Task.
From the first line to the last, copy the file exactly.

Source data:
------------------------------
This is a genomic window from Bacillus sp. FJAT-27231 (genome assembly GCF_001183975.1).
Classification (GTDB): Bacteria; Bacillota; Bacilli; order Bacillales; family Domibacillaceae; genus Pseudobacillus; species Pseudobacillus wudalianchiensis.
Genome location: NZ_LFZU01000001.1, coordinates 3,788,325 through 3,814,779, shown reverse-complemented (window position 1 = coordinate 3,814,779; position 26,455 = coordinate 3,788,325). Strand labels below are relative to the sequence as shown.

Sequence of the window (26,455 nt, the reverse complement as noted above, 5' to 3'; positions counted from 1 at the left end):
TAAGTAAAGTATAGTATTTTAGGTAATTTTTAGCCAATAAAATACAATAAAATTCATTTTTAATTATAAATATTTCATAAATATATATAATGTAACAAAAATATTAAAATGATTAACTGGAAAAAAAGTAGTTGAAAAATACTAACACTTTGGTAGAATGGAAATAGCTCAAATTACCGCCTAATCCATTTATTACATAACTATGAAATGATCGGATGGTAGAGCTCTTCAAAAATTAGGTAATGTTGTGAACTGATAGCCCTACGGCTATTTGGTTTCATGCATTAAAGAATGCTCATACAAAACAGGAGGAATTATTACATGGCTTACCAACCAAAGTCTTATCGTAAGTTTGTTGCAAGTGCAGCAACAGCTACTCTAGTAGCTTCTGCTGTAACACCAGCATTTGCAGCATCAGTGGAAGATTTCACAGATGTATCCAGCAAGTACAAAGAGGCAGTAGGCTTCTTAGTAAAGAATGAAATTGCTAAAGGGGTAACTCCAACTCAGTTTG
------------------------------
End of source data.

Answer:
This is a genomic window from Bacillus sp. FJAT-27231 (genome assembly GCF_001183975.1).
Classification (GTDB): Bacteria; Bacillota; Bacilli; order Bacillales; family Domibacillaceae; genus Pseudobacillus; species Pseudobacillus wudalianchiensis.
Genome location: NZ_LFZU01000001.1, coordinates 3,788,325 through 3,814,779, shown reverse-complemented (window position 1 = coordinate 3,814,779; position 26,455 = coordinate 3,788,325). Strand labels below are relative to the sequence as shown.

Sequence of the window (26,455 nt, the reverse complement as noted above, 5' to 3'; positions counted from 1 at the left end):
TAAGTAAAGTATAGTATTTTAGGTAATTTTTAGCCAATAAAATACAATAAAATTCATTTTTAATTATAAATATTTCATAAATATATATAATGTAACAAAAATATTAAAATGATTAACTGGAAAAAAAGTAGTTGAAAAATACTAACACTTTGGTAGAATGGAAATAGCTCAAATTACCGCCTAATCCATTTATTACATAACTATGAAATGATCGGATGGTAGAGCTCTTCAAAAATTAGGTAATGTTGTGAACTGATAGCCCTACGGCTATTTGGTTTCATGCATTAAAGAATGCTCATACAAAACAGGAGGAATTATTACATGGCTTACCAACCAAAGTCTTATCGTAAGTTTGTTGCAAGTGCAGCAACAGCTACTCTAGTAGCTTCTGCTGTAACACCAGCATTTGCAGCATCAGTGGAAGATTTCACAGATGTATCCAGCAAGTACAAAGAGGCAGTAGGCTTCTTAGTAAAGAATGAAATTGCTAAAGGGGTAACTCCAACTCAGTTTG